Gullah Sea Islands History
The majority of documented African slaves brought to this country were brought through the ports of South Carolina – the state with the most Gullah descendents. The Sea Islands could only be reached by boat, and with temperatures reaching 100 degrees and swarms of malaria-carrying mosquitoes, most Europeans found the islands inhospitable.
In fact, African slaves could go for weeks without seeing a person of European descent. As a result, many of their traditions were preserved through the centuries and are still practiced today. African traditions can be found in their cooking, spiritual practices, sweetgrass basket weaving, woodcarving, and funeral practices. For example, most island graveyards are located near water to ensure that spirits will travel back to Africa. And broken dishes, shells, and shiny objects are often placed on top of graves to prevent the deceased from returning from the dead to look for former personal belongings.
After the Civil War in April 1865, which many Gullah Islanders fought in, General Sherman issued Field Order 15, promising newly freed slaves “forty acres and a mule.” The order stated “The islands from Charleston, south, the abandoned rice fields along the rivers for 30 miles back from the sea, and the country bordering the St. John’s River, Florida, are reserved and set apart for the settlement of the Negroes.”
By June 1865, more than 40,000 freedmen had begun tilling more than 400,000 acres of land in the region. Most were farmers and fishermen living off the land and sea. And the Sea Islands became self-contained Gullah communities with Black-run schools and Black-owned homes and businesses.
In the 1950’s real estate developers starting eyeing the Sea Islands for their beautiful beaches and landscaping potential. They built bridges from the mainland, gated communities and luxury resorts for wealthy European Americans. As a result, many if not most Gullah natives lost their homes, businesses and land to developers who paid a fraction of market worth. It became harder for African Americans to find decent paying, non-subservient jobs.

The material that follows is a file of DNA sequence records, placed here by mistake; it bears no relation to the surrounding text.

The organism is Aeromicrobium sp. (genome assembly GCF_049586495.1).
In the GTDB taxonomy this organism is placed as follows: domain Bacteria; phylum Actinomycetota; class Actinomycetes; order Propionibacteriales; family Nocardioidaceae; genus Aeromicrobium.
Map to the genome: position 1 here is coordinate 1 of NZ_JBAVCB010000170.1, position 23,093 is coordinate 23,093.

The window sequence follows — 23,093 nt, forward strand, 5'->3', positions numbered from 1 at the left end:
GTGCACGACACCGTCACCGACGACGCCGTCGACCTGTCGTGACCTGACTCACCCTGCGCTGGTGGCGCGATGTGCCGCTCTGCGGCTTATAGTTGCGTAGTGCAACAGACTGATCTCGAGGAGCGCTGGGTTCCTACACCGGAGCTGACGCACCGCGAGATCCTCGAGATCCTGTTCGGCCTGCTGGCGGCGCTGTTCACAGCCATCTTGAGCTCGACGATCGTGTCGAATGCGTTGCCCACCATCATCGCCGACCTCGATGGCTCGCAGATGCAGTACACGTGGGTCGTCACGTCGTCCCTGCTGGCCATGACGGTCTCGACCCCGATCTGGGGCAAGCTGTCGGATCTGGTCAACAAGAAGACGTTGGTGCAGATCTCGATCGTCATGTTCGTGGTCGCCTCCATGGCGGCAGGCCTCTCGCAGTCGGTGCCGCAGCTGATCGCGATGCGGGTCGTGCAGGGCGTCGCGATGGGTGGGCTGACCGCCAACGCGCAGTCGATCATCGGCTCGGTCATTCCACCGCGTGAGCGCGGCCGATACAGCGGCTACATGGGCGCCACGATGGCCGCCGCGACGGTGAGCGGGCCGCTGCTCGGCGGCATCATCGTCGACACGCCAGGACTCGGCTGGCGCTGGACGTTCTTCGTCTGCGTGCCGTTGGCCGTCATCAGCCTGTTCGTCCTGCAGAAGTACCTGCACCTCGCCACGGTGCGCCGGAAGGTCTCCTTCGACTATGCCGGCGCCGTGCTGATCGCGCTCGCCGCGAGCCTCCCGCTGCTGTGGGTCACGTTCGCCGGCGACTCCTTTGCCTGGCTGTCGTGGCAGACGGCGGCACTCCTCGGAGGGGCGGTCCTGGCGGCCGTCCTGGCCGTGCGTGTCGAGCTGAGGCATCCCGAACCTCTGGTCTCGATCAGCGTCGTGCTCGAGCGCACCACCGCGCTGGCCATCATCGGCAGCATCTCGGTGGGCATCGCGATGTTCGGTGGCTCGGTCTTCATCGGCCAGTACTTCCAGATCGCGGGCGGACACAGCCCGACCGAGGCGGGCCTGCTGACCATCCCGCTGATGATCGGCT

Many younger Gullah descendants moved to other cities, leaving the elders to fend for themselves. Two of the largest examples of this is social condition are on Hilton Head and Daufauskie islands. Most of the communities and resorts are still called plantations, with some of the remaining Gullah natives working in subservient positions. It is paid work, but it may eerily harken to the days of slavery.
It is said that some of the new developments were even built over Gullah cemeteries. The good news however, is that an ordinance prohibiting the destruction of archeological or historical sites was enacted in 1991.
Though Gullah natives have lost much of their land, campaigns are underway to preserve the language and culture. The Gullah/Geechee Cultural Heritage Act, championed by Congressman James Clyburn of South Carolina, is the culmination of a three-year study conducted by the National Park Service. The Act, which has bi-partisan support, is to protect the indigenous Gullah culture endangered by encroaching development along the Sea Islands. The Penn Center on St. Helena Island, which is still mostly owned by Gullah People, has a wealth of historical information and photos on every aspect of Gullah life. Every November, Gullah descendents from around the country return to Penn Center for Heritage Days Festival to celebrate Gullah achievements with cultural exhibits, food, songs, stories, games, and dances.
There is also the “main” Gullah Festival held every May in Beaufort. And Mike Allen, Director of Education for the National Park Service – and a Gullah Islands native, is helping to educate visitors on the Gullah culture at NPS historic sites.
Anthropologists, linguists, and folklorists are fascinated by the Gullah culture, making it the most thoroughly researched black culture in the U.S. However, as African Americans, it is up to us to explore, appreciate, and preserve a major part of our own history.